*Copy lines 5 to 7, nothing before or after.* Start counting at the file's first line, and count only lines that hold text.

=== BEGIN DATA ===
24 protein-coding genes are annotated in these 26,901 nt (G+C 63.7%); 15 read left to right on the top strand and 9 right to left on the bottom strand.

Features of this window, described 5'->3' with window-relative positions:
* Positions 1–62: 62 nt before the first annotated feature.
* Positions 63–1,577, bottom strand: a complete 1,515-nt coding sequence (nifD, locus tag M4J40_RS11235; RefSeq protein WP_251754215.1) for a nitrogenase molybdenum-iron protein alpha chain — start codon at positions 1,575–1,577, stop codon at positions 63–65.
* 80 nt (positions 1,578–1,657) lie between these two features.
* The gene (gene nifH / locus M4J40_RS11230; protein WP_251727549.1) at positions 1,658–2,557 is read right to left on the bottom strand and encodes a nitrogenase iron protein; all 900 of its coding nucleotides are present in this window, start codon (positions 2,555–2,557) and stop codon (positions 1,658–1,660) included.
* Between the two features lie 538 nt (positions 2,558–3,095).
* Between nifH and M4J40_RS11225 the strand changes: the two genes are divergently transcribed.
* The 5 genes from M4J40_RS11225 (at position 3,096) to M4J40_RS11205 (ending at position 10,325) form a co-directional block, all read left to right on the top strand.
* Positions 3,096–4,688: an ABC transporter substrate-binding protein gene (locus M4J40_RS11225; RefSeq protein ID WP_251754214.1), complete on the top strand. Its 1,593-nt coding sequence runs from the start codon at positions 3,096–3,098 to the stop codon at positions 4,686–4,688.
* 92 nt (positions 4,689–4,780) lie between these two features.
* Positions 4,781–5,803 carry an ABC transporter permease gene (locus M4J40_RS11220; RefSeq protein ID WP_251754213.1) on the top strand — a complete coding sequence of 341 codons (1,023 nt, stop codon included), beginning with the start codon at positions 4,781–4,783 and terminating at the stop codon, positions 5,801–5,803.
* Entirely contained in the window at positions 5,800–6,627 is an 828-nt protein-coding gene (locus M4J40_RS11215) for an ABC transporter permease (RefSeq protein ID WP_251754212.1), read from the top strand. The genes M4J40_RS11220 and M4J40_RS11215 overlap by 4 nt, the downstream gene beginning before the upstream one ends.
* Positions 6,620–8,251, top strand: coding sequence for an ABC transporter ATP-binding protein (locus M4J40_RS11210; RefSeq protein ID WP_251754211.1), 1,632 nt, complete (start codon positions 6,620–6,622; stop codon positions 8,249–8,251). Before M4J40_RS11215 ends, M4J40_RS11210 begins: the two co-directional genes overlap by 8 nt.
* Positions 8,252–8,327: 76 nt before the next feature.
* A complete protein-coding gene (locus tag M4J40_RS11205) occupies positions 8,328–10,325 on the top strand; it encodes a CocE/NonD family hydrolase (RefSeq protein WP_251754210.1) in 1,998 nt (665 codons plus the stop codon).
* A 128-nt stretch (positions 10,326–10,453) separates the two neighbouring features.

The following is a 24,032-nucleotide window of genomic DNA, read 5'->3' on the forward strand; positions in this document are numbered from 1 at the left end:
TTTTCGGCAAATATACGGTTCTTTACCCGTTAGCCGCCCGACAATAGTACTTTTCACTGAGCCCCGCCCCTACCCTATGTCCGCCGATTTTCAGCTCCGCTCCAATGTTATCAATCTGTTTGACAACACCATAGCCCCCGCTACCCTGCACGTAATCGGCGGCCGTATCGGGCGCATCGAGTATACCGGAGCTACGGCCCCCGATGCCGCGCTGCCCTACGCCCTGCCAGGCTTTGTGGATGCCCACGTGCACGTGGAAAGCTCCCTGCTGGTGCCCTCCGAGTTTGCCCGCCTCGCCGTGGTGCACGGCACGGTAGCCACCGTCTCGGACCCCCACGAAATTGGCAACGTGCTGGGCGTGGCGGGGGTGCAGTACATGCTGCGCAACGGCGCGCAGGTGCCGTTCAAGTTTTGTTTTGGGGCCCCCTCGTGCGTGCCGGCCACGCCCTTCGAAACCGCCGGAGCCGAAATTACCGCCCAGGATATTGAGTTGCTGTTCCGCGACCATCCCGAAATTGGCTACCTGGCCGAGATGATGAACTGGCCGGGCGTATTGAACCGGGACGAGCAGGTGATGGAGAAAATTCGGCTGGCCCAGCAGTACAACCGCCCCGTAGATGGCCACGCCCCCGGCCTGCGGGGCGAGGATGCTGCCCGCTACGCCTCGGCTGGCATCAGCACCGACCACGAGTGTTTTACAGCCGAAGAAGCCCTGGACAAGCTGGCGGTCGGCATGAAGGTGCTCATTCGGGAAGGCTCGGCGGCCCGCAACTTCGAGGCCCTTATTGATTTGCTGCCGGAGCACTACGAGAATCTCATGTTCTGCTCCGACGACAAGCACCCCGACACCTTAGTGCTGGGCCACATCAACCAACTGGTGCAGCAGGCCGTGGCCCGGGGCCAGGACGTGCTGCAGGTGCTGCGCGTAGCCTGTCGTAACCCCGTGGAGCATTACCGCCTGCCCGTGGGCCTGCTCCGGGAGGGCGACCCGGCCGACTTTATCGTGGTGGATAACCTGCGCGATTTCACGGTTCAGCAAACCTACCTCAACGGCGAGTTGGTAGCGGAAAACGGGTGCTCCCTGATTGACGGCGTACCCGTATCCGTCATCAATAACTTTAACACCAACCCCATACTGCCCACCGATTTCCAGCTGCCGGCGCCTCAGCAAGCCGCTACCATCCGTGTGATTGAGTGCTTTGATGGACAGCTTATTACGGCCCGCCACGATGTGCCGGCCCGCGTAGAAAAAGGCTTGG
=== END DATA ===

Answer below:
* 80 nt (positions 1,578–1,657) lie between these two features.
* The gene (gene nifH / locus M4J40_RS11230; protein WP_251727549.1) at positions 1,658–2,557 is read right to left on the bottom strand and encodes a nitrogenase iron protein; all 900 of its coding nucleotides are present in this window, start codon (positions 2,555–2,557) and stop codon (positions 1,658–1,660) included.
* Between the two features lie 538 nt (positions 2,558–3,095).